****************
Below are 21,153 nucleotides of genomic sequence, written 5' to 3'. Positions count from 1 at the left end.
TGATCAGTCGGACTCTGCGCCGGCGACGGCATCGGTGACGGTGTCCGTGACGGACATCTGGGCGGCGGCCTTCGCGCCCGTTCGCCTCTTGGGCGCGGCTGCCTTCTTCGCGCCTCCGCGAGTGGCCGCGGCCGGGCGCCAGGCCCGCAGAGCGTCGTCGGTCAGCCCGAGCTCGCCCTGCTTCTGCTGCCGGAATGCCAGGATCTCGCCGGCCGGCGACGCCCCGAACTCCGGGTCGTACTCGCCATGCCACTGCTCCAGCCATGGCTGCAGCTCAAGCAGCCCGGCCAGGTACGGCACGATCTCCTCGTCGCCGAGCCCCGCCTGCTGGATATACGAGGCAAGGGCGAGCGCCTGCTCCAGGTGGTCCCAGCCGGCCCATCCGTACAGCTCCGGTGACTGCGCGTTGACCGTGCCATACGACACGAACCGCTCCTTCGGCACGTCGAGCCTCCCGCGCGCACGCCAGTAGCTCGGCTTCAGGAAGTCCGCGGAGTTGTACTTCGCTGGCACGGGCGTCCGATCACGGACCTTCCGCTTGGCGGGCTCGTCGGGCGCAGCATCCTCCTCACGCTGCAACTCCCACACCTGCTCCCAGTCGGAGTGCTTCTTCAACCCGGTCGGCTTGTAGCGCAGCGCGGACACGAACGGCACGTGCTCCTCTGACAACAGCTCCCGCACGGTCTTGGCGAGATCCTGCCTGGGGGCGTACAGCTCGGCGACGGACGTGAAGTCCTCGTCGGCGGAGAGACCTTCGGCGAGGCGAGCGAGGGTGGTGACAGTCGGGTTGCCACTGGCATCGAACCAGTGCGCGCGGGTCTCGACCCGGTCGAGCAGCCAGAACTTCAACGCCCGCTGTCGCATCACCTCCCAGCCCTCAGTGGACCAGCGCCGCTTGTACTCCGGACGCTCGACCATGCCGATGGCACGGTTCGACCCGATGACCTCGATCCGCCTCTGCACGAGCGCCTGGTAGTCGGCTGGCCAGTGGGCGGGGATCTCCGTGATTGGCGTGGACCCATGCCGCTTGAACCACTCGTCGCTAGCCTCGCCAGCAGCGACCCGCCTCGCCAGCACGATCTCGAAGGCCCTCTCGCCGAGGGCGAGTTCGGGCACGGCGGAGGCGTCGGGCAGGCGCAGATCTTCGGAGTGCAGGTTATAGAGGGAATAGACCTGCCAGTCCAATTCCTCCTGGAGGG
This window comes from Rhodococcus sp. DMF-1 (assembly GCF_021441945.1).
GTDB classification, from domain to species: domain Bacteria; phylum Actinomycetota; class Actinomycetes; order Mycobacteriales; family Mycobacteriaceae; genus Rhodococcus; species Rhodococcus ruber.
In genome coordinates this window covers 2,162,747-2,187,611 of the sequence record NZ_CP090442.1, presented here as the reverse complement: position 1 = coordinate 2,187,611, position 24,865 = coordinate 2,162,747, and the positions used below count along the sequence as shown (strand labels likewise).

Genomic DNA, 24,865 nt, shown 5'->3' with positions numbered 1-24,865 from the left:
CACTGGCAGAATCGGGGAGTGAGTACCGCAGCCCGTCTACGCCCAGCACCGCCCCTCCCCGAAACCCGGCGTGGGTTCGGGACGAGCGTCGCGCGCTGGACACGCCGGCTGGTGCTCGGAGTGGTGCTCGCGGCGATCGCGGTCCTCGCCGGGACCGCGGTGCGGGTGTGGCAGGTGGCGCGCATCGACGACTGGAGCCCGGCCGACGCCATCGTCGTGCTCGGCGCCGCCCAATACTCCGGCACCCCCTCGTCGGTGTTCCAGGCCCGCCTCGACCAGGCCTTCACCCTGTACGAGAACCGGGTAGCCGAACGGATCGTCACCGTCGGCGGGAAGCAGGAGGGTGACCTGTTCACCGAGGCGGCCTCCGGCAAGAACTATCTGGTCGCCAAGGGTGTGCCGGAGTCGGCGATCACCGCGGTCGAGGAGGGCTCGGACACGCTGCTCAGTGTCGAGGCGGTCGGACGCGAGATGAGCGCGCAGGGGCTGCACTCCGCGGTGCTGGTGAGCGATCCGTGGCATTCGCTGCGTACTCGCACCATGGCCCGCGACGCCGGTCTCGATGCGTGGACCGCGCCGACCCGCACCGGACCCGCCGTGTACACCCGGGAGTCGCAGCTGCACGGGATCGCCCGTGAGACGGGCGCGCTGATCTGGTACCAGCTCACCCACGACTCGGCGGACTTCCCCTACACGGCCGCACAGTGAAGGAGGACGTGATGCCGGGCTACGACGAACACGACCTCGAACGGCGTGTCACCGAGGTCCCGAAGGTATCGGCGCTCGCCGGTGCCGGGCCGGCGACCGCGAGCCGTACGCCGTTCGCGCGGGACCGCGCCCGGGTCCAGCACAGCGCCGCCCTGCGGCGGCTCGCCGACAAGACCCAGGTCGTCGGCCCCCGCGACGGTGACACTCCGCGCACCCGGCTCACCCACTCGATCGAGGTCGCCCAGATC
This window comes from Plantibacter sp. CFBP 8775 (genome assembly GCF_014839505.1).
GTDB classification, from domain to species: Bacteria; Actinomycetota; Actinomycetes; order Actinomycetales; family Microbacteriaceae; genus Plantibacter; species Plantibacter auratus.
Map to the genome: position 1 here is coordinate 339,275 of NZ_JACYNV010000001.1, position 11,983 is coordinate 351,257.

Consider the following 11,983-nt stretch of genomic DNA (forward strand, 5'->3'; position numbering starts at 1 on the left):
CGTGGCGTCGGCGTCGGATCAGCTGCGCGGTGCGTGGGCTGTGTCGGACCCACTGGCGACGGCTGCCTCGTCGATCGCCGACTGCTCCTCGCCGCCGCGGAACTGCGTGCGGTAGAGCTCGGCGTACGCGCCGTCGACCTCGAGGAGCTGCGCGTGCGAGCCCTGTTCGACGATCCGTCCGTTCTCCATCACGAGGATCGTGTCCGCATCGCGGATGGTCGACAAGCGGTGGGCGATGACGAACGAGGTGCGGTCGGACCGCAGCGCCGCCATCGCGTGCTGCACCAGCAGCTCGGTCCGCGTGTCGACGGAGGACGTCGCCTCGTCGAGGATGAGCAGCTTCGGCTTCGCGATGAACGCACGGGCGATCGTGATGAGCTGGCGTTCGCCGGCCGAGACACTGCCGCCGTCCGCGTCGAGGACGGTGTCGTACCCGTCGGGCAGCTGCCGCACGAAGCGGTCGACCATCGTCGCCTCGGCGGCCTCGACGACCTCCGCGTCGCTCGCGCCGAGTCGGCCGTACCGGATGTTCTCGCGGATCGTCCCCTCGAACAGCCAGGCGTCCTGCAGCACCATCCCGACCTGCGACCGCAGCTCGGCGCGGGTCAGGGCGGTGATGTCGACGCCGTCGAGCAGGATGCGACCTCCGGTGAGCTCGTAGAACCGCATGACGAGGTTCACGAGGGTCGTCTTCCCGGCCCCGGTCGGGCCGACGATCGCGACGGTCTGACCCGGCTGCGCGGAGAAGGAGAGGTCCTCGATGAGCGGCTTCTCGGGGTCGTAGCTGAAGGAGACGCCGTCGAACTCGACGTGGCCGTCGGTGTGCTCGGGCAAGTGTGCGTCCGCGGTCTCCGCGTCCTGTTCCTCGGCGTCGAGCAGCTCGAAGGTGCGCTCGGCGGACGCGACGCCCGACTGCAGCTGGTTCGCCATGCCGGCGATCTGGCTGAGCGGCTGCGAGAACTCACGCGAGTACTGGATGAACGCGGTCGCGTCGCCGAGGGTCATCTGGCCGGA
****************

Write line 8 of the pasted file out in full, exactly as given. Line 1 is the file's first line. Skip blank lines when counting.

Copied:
This window comes from Plantibacter sp. CFBP 8775 (genome assembly GCF_014839505.1).